How to Back Up Nearly Your Entire Mac in iCloud

We are closer now than ever before to making wired backups to external hard drives an archaic concept. It’s not obsolete yet, but with the expanding capabilities of iCloud and iCloud Drive, external hard drives continue to shrink in relevance especially for Mac and iOS users. If you want to eliminate the need for an external drive, it’s safe to say you can now back up almost your entire Mac through iCloud if you’re willing to walk through some different steps.

It's time to leave Time Machine in the past and make a leap to iCloud | Hadrian / Shutterstock.com
It’s time to leave Time Machine in the past and make a leap to iCloud | Hadrian / Shutterstock
Note: This won’t end up being as comprehensive as a Time Machine backup. What you’ll end up missing is system settings, so in the case that you need to restore from backup, icons may initially be out of place and Wi-Fi networks won’t automatically connect, among other things. You also won’t be able to back up applications, but I’ll discuss some workarounds. The methods discussed below are primarily for your user files.

1. Upgrade Your iCloud Storage

Storing nearly all of your computer files in iCloud is going to require a lot more than the free 5GB of storage Apple gives you for iCloud.

To upgrade your iCloud storage, open System Preferences on your Mac and choose iCloud.

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At the bottom, click Manage Now click Buy More Storage… or if you’ve already purchased a plan and need more, click Change Storage Plan…

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Choose from the available pricing and storage options. 50GB of storage costs $0.99 per month, 250GB costs $2.99 per month and 1TB costs $9.99 per month.

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Tip: To estimate about what you might need, click the Apple logo in your menu bar, select About This Mac and click Storage to see how much you’re currently using. Keep in mind that the amount you’ll actually end up storing in iCloud should be far less than this when you count out system files and other unnecessary items.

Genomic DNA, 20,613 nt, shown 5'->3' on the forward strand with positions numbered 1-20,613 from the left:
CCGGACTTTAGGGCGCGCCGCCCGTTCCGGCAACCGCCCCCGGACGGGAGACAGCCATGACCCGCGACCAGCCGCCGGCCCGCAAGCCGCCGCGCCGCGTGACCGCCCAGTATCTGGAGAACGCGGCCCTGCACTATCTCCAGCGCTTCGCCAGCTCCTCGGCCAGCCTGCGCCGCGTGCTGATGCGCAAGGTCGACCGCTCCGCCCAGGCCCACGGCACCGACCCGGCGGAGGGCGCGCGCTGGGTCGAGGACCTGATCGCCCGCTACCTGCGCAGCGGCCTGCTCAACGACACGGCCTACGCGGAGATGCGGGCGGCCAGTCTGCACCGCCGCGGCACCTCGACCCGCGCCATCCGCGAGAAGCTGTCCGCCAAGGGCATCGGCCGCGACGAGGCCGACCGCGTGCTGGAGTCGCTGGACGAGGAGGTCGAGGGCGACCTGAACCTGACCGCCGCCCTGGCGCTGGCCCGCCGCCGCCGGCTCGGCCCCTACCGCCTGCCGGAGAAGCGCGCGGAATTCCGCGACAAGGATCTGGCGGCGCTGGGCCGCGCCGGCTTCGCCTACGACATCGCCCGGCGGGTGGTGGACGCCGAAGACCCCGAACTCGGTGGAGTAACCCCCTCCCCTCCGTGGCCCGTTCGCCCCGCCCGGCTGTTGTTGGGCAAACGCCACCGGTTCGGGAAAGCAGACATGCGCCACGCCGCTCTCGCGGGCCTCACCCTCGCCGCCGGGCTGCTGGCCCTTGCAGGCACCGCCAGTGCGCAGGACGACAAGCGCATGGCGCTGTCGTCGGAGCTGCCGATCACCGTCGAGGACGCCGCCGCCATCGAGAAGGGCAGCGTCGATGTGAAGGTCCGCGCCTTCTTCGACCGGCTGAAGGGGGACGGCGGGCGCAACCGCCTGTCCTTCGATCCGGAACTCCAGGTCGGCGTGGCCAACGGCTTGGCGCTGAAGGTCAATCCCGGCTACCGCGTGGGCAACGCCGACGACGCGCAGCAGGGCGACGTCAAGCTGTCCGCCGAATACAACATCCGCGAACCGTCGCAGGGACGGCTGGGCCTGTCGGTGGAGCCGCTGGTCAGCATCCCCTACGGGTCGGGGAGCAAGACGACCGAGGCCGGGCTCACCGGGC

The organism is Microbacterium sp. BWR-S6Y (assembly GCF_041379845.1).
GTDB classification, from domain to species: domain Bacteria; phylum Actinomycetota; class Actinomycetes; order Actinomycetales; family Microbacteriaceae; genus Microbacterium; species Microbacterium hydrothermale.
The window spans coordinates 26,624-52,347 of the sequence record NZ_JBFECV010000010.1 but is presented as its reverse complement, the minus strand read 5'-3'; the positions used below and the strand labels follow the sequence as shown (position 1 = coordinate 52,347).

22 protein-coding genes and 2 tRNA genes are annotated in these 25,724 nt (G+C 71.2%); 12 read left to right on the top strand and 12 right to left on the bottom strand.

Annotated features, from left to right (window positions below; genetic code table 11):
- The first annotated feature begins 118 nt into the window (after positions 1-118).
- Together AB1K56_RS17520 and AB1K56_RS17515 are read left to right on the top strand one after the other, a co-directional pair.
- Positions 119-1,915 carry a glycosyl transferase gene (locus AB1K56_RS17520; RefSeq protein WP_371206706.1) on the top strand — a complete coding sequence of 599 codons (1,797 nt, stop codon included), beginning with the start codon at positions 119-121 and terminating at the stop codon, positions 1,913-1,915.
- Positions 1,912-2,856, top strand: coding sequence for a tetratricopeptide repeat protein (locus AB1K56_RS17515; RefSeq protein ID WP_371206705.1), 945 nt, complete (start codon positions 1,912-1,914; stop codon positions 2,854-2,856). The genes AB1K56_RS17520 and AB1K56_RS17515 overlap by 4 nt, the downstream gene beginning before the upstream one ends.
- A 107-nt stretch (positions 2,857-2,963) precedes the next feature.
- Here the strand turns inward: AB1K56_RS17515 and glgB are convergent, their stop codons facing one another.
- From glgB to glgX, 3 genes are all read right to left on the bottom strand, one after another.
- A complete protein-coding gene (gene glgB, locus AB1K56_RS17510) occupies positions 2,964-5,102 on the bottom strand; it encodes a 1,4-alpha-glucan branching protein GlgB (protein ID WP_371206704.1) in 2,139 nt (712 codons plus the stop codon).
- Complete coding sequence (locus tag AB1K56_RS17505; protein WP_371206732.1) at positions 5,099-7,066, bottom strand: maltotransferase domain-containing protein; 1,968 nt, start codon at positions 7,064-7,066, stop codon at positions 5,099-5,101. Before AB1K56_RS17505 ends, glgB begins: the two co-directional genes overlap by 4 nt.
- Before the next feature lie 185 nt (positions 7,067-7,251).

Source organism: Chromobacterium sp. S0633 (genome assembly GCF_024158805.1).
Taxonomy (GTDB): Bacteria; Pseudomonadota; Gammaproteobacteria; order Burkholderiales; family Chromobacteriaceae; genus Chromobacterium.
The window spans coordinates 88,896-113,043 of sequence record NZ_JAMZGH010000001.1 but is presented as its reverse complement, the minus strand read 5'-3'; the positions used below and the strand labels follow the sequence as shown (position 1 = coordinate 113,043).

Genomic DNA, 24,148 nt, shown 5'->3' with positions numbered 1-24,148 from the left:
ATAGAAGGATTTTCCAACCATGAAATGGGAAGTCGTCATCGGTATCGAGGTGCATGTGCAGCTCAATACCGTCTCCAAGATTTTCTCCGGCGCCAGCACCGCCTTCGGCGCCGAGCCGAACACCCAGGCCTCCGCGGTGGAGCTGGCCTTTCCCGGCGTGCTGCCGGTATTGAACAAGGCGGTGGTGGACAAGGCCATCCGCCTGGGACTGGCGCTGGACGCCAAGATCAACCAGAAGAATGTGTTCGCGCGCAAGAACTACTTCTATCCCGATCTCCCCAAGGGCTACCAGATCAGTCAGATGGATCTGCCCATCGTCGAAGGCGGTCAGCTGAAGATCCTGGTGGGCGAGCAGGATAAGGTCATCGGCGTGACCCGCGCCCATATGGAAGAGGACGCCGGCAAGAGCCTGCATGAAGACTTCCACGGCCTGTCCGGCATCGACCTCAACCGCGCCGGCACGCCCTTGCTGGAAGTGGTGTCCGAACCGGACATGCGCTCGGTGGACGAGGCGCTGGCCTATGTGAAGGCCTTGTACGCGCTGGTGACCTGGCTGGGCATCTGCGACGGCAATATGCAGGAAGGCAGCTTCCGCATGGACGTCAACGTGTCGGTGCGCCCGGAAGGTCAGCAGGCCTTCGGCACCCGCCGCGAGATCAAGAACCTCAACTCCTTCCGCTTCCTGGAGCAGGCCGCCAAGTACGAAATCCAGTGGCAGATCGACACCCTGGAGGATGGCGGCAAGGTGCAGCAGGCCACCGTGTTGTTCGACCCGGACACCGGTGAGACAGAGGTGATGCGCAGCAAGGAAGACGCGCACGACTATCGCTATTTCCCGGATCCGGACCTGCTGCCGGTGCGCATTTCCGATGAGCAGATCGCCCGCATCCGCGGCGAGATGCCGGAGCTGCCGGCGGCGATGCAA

Follow the process of upgrading your storage plan, then return to your iCloud settings.

2. Turn On All iCloud Services

Plain and simple: click the check mark for every single iCloud service possible. That especially goes for iCloud Drive and Photos — make sure iCloud Photo Library is turned on so you don’t lose a single one. Keychain is also important to remember your saved passwords and credit cards on all devices.

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This will not only benefit you now as it’ll keep all of your content in sync across devices, but in the future when you need it on a new device.

Tip: While music isn’t technically an iCloud service, you should consider an Apple Music subscription if you don’t already have one (or Spotify Premium). Apple Music with iCloud Music Library enabled will automatically store all your music in the cloud and put it on any new or existing device of yours. Subscriptions are $9.99 per month. If you don’t want to subscribe and would prefer to keep your music stored locally, that’s okay too. I’ll get to that in a moment.